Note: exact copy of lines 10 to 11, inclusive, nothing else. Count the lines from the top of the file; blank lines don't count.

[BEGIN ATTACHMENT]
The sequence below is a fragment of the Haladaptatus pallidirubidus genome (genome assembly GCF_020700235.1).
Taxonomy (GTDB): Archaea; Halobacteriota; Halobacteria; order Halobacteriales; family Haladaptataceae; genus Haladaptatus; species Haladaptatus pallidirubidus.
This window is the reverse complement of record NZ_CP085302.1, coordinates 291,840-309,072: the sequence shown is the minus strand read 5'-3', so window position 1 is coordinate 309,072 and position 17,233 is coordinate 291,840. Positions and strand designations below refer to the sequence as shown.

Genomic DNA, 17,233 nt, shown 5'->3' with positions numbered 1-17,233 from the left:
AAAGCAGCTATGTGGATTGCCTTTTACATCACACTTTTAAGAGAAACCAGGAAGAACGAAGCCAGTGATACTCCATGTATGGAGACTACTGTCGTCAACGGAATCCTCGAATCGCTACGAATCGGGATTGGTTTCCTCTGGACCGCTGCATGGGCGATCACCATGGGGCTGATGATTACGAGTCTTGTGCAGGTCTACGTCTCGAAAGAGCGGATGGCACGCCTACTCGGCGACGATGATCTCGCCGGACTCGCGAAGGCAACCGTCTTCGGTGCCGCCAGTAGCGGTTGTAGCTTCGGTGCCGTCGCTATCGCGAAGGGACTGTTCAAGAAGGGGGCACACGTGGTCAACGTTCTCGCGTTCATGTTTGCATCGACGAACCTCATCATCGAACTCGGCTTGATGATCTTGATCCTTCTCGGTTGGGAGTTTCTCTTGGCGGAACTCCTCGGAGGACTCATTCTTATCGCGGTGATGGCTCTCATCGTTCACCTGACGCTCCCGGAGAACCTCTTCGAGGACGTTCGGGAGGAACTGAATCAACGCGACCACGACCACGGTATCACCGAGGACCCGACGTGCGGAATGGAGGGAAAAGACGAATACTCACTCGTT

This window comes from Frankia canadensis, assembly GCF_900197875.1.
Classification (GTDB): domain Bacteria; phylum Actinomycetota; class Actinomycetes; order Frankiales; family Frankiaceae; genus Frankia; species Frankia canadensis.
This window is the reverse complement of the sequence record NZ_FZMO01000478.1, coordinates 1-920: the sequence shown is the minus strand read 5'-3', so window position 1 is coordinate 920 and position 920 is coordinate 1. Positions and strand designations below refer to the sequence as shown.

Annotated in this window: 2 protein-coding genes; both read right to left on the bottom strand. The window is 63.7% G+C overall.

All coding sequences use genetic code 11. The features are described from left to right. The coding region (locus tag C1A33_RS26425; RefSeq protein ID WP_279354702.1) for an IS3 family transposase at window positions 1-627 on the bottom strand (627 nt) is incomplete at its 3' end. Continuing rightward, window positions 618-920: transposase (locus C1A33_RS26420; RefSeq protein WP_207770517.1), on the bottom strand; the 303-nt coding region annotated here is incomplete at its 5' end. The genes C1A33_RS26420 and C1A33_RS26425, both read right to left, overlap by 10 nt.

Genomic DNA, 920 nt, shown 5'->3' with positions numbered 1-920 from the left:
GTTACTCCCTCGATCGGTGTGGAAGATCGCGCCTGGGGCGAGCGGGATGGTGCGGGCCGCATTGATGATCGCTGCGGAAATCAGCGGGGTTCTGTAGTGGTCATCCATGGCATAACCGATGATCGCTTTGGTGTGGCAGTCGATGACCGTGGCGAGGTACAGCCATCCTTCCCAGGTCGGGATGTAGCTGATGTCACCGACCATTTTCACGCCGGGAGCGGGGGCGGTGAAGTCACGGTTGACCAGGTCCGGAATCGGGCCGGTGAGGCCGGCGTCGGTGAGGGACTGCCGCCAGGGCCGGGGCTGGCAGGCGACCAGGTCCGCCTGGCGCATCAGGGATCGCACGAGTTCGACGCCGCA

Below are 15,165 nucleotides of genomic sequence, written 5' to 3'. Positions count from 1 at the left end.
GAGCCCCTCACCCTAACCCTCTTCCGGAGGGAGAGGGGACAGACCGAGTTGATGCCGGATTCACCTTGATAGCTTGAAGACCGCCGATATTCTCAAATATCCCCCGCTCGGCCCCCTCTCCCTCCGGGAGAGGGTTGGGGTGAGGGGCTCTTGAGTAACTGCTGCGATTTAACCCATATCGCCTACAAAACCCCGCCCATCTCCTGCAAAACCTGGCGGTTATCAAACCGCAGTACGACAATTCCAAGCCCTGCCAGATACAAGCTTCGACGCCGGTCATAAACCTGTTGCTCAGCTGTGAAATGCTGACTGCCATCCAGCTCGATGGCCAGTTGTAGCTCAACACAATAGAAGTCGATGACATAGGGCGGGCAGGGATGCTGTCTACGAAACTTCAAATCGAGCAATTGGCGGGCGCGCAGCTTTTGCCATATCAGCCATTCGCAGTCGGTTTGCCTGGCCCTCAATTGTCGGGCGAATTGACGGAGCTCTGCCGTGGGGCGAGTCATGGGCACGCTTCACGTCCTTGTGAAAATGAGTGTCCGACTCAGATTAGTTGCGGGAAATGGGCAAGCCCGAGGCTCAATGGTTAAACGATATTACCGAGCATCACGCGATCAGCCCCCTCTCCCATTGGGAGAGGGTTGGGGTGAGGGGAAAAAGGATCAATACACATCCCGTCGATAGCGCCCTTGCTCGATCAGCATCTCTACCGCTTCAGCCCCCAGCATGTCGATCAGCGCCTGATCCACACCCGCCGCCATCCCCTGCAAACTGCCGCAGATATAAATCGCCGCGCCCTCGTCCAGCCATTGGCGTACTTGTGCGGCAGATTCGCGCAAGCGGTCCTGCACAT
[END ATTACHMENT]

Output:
All coding sequences use genetic code 11. The features are described from left to right. The coding region (locus tag C1A33_RS26425; RefSeq protein ID WP_279354702.1) for an IS3 family transposase at window positions 1-627 on the bottom strand (627 nt) is incomplete at its 3' end. Continuing rightward, window positions 618-920: transposase (locus C1A33_RS26420; RefSeq protein WP_207770517.1), on the bottom strand; the 303-nt coding region annotated here is incomplete at its 5' end. The genes C1A33_RS26420 and C1A33_RS26425, both read right to left, overlap by 10 nt.

Genomic DNA, 920 nt, shown 5'->3' with positions numbered 1-920 from the left: